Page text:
But this episode seriously undercuts all of that and makes 8472 appear pretty freaking reasonable — too reasonable, really. I guess the idea is that their experiment playing humans (and other Federation races) and their interaction in this episode with Voyager gave them the insight that the Federation wasn’t actually a big threat to them. But it all comes together way too easily, considering the hand the creators dealt themselves in “Scorpion”. Having representatives of 8472 sitting (as humans) at Voyager’s conference table and working out a peaceful deal was just … weak.
Beyond that, how did the 8472s not spot Chakotay as an outsider more easily? I hate to single out such a small thing, but he was at “Starfleet headquarters” with his Maquis rank insignia (which looks a lot different than what normal Starfleet officers wear on their collars). And really, the whole idea that the 8472s needed to set up a fake Starfleet HQ to better understand the Federation is pretty weird. If you’ll recall, they could read Kes’ thoughts back in “Scorpion”. What info did they think they’d get that would be worth such an elaborate setup in this episode? I’m not saying that the experiment couldn’t have yielded some interesting info — but would it have been enough to justify the effort? I doubt it. And keep in mind that Boothby mentions several other facilities conducting similar activities.
Oh, and Chakotay makes reference to the last time he was at Starfleet HQ, in March 2368, when he resigned to join the Maquis. As we’ve discussed before, this is part of Voyager’s attempt to retcon the Maquis’s existence well before we first learned about them in “The Maquis”. Chakotay could have resigned in protest of the new treaty with the Cardassians in March 2368. But if he resigned and joined the Maquis, he probably should have been written as a founding member.
Some readers might wonder why we didn’t review “Hope and Fear”, the final episode of Voyager’s fourth season. It’s pretty rare when the events of a season finale don’t make it onto the Tapestry, but that episode really didn’t tell us anything we didn’t already know and didn’t advance Trek’s bigger storylines. The most interesting idea in that episode is that Janeway’s controversial moves in “Scorpion” to help the Borg pissed off some Delta Quadrant residents who then plotted revenge. Whoops. But, hey, that’s our Kathy!
That said, we almost reviewed the episode because it shaved a few months off of Voyager’s trip home (thanks to the quantum slipstream drive). But a few months just didn’t seem significant enough.
Finally, we learn something interesting in this episode: Voyager’s crew is down to 127. This means about 25 have been lost since the crews integrated in “Caretaker”. Frankly, that’s a lot — about 17 percent of the crew — but we really don’t see any staffing issues, other than Paris’ presence starting in season four as a medic in sickbay. That so many people were lost (and that more will be lost) is extremely notable given Janeway’s actions going forward. But it also sort of makes sense, given everything we’ve seen previously.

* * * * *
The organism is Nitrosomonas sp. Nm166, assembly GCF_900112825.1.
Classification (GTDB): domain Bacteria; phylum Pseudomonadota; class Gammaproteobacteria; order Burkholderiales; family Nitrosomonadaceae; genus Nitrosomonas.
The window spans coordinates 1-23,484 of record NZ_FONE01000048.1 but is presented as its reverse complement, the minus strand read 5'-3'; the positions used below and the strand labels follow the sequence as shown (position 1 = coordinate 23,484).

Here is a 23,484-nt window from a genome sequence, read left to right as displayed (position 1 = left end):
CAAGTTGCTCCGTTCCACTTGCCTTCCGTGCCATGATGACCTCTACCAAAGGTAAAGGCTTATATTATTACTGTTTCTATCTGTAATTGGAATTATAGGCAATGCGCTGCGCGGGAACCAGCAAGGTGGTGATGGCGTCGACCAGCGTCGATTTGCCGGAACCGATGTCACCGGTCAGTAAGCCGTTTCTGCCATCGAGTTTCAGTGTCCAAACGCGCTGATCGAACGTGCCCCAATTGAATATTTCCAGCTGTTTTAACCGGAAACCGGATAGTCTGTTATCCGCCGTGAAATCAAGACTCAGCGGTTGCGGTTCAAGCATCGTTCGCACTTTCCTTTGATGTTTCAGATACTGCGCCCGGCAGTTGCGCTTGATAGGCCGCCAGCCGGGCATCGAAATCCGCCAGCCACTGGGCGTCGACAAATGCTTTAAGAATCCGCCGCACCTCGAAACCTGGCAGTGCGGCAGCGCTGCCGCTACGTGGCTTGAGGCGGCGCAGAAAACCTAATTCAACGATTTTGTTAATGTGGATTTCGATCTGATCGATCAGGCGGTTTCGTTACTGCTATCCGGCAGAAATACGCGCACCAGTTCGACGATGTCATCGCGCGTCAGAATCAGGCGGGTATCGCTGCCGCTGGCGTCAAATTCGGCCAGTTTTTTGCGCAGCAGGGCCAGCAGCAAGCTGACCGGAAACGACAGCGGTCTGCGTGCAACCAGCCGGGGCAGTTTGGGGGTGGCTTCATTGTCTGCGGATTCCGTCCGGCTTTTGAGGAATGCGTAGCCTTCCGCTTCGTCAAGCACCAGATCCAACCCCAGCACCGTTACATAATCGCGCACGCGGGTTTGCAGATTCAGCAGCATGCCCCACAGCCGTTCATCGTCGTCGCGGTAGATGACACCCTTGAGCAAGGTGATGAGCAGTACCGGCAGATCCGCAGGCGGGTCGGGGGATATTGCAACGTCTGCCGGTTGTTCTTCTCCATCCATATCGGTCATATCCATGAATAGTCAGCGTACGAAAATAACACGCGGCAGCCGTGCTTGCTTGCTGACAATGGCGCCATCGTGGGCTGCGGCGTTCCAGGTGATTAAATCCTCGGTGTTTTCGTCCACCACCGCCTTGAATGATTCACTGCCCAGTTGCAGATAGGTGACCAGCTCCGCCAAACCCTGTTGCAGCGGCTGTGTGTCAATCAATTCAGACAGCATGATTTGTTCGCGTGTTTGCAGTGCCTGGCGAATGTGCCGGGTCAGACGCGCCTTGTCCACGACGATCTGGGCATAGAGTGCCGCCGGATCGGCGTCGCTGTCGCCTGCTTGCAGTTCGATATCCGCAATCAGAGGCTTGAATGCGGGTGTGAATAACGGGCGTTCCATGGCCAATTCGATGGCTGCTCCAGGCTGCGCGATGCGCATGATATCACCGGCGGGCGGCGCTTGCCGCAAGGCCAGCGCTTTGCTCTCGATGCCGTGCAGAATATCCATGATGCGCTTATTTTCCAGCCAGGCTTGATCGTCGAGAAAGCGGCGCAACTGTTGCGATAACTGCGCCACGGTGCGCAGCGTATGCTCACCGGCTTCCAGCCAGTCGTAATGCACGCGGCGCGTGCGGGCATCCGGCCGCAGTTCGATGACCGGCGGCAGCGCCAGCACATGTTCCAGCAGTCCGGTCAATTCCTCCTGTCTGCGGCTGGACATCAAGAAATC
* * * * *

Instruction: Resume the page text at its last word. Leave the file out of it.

Of course, Voyager’s crew magically goes back to just under 150 in a a later episode. Maybe some of the 8472s posing as humans stuck around as crew replacements?
Coming later this week …
Voyager crashes and only Kim and Chakotay survive.
Voyager finds an ancient relay network that allows Seven to spot a Starfleet ship thousands of light years away. When a traditional message can’t get through to the ship, Janeway sends the Doctor to make contact. But the ship (the experimental U.S.S. Prometheus) has been taken over by Romulans, and the Doctor must work with the vessel’s holographic doctor (Andy Dick) to save the vessel. Amid some fairly witty banter, the two EMHs are successful, the prototype ship is returned to Starfleet and the Doctor returns to Voyager with news that he’s informed the Federation of Voyager’s whereabouts.
Why it’s important
Voyager making brief contact with the Federation is hugely important, even if the ability is relatively short-lived. The cartoonish bad guys who control the relay network (the Hirogen) destroy it in the subsequent episode and Voyager doesn’t again have regular contact with Starfleet for a while.
As bad guys go, the Hirogen are pretty stupid, though the creators seemed to put a lot of time into their development and they show up a lot in season four. Still, we only mention their introduction here as a side note. The Hirogen aren’t that significant in the larger scope of Voyager or Star Trek as a whole.
What doesn’t hold up
While this is a fun episode, there is just so much that makes me scratch my head.